The site’s code shows it runs a mostly unmodified version of Mastodon, the free, open-source software launched in 2016 that anyone can use to run a self-made social networking site.

Mastodon founder Eugen Rochko told The Post Thursday that Trump’s site may violate Mastodon’s licensing rules, which require developers to share any modifications and link to the original source code. Rochko said he has contacted the company’s legal counsel to make a determination.

Using a link to what appeared to be another test site that hasn’t been taken down, I was easily able to create a profile. Given its extreme similarity to Twitter (although with a strikingly drab color scheme) it wasn’t hard to navigate. But when you publish posts you don’t hit “Tweet” — you hit a button that says “TRUTH!”

Every post from every user is a “Truth,” not because of the substance of what someone is saying, but by virtue of where they are saying it.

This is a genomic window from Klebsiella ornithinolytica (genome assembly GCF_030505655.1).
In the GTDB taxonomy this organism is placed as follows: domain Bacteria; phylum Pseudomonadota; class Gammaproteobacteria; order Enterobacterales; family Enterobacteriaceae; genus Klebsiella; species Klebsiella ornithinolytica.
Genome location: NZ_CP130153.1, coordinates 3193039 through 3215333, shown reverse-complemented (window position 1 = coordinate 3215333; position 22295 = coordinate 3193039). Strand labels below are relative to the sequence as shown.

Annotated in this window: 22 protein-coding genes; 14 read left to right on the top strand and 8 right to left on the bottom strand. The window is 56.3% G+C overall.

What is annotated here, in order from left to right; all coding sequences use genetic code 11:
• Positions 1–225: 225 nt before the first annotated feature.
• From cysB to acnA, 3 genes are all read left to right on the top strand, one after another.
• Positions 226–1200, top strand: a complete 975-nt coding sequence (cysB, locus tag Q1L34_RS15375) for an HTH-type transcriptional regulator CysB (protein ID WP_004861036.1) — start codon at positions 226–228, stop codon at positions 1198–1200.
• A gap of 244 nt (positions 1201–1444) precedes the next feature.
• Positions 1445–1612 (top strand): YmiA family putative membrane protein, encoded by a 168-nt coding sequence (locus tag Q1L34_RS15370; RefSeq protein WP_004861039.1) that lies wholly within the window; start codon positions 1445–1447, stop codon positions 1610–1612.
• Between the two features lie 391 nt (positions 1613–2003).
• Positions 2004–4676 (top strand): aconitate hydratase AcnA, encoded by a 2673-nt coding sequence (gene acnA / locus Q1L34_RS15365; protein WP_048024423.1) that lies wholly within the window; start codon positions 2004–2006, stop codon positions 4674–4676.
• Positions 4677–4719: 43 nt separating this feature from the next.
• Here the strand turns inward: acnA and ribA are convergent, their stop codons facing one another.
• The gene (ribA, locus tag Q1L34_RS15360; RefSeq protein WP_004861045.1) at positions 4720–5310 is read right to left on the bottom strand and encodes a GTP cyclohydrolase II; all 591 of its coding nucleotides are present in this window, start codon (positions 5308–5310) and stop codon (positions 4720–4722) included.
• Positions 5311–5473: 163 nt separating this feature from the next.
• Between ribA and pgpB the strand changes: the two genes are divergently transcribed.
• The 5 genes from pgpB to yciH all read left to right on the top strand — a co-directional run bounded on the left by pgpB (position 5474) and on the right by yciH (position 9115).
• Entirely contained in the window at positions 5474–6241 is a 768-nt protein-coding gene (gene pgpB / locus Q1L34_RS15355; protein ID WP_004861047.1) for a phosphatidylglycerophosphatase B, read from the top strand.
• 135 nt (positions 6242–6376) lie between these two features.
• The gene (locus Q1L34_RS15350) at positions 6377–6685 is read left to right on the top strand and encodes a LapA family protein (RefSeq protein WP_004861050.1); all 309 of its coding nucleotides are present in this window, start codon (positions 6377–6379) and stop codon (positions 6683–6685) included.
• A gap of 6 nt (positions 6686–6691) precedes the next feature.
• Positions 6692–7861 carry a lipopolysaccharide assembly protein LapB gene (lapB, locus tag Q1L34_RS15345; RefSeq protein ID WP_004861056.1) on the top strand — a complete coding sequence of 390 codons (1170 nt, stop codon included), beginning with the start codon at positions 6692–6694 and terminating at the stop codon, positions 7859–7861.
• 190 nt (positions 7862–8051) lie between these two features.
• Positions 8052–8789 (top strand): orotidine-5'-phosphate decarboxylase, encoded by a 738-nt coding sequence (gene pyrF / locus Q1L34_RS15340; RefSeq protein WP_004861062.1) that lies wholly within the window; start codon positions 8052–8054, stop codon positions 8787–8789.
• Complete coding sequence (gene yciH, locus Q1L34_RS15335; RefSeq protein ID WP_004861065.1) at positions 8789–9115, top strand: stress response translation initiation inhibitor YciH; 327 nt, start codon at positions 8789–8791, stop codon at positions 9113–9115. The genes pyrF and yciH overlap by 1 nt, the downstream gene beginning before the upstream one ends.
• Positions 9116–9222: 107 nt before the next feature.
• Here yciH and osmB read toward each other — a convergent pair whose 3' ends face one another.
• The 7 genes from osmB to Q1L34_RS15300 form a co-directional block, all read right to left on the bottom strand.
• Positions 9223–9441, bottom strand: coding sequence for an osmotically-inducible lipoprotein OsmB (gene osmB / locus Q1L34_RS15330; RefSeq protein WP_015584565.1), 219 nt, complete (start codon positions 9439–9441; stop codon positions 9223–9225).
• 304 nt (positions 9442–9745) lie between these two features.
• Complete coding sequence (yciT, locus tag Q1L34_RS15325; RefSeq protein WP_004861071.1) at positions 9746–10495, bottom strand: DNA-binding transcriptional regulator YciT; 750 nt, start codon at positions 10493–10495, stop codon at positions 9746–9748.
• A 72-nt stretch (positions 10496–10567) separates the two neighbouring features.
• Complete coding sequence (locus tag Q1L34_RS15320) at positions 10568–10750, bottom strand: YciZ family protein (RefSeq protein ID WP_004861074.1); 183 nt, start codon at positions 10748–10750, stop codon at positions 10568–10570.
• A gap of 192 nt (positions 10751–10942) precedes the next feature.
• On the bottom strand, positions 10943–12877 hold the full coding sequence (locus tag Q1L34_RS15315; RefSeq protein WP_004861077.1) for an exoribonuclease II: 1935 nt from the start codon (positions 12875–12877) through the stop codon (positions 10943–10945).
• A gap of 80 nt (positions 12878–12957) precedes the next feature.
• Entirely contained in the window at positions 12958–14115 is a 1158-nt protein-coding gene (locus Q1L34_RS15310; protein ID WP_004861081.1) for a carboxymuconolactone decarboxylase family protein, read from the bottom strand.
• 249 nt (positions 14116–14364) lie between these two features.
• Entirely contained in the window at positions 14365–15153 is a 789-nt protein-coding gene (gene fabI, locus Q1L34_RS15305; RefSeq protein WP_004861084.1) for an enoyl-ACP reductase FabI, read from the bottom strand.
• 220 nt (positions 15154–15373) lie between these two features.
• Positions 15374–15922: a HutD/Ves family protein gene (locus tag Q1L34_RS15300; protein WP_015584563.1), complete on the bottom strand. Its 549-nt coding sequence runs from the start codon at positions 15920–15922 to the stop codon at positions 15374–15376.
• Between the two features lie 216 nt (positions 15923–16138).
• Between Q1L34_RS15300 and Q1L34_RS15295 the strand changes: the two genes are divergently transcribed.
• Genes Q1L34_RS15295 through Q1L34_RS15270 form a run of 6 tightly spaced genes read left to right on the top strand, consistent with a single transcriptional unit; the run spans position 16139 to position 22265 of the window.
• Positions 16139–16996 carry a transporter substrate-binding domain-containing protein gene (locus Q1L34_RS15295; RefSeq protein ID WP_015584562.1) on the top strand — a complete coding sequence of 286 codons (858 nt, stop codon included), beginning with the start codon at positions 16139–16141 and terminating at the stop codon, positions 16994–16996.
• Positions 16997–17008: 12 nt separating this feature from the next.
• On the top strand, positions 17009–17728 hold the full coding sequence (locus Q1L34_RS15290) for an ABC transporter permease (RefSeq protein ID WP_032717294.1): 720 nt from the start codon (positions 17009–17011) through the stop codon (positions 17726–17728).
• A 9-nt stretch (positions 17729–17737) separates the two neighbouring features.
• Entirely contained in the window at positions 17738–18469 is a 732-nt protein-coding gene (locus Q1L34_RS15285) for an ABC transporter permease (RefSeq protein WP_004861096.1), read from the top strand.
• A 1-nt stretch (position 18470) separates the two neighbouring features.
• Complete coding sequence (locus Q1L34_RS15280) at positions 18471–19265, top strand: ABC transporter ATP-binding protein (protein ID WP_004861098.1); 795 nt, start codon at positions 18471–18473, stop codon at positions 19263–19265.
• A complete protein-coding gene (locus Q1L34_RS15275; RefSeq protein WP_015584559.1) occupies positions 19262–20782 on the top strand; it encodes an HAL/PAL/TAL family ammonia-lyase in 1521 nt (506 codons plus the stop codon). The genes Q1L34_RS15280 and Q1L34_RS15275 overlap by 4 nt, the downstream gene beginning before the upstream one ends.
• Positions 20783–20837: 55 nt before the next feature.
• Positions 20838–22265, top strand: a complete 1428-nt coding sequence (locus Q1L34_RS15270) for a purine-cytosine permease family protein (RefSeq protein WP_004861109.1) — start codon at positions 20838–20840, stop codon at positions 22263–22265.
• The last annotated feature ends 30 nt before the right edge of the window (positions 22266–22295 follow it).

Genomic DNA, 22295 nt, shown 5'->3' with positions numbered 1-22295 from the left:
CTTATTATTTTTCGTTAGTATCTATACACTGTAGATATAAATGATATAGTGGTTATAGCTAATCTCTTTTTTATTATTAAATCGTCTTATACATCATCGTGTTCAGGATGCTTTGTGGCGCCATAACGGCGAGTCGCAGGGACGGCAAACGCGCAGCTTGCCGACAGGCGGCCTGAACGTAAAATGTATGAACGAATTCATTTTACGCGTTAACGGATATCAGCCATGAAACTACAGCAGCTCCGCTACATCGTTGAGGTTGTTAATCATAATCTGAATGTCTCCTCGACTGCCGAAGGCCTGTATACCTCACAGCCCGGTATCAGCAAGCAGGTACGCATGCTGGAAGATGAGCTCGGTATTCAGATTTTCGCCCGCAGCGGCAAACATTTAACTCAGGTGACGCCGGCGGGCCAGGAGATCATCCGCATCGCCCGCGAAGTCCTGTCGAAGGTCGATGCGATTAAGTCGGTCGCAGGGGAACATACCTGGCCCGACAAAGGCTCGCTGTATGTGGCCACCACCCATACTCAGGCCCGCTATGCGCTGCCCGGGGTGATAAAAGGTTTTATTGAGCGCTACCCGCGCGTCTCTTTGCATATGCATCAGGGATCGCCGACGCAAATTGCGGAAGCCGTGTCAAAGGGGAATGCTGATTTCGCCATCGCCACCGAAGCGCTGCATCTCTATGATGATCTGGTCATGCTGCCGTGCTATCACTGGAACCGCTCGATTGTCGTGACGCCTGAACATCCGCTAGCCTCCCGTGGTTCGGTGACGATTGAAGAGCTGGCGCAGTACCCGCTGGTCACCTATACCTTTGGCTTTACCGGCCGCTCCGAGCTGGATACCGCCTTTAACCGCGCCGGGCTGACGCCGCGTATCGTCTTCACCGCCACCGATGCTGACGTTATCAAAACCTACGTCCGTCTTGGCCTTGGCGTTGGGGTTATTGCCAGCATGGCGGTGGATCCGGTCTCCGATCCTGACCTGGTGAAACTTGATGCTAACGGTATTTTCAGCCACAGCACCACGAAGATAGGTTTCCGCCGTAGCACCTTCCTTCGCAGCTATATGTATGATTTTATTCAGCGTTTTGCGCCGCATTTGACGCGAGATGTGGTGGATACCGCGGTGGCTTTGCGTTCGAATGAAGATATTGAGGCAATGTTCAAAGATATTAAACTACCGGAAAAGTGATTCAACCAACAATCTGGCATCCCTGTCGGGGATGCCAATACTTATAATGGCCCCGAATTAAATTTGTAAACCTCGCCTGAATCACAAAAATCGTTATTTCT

In addition to the vapid design, it was easy to sense the next step in Trump’s project to lay waste to the idea of shared reality. Every post from every user is a “Truth,” not because of the substance of what someone is saying, but by virtue of where they are saying it: Trump’s social media space. This principle is key to Trump’s authoritarian paradigm, in which truth is not tethered to reality or reason, but instead to the will to power and tribalism — something is true because my tribe and I want it to be true.

The site’s technical woes and uninspired design might not deter new users, because Trump isn’t trying to win over the market by creating a unique media experience. Instead he’s looking to create a unique ideological space. Trump’s media group claims it wants to create a “non-cancellable global community,” by which it means a social media platform that is populated solely by people on the right, and establishes little to no regulation surrounding abuse, disinformation, calls to violence and bigotry.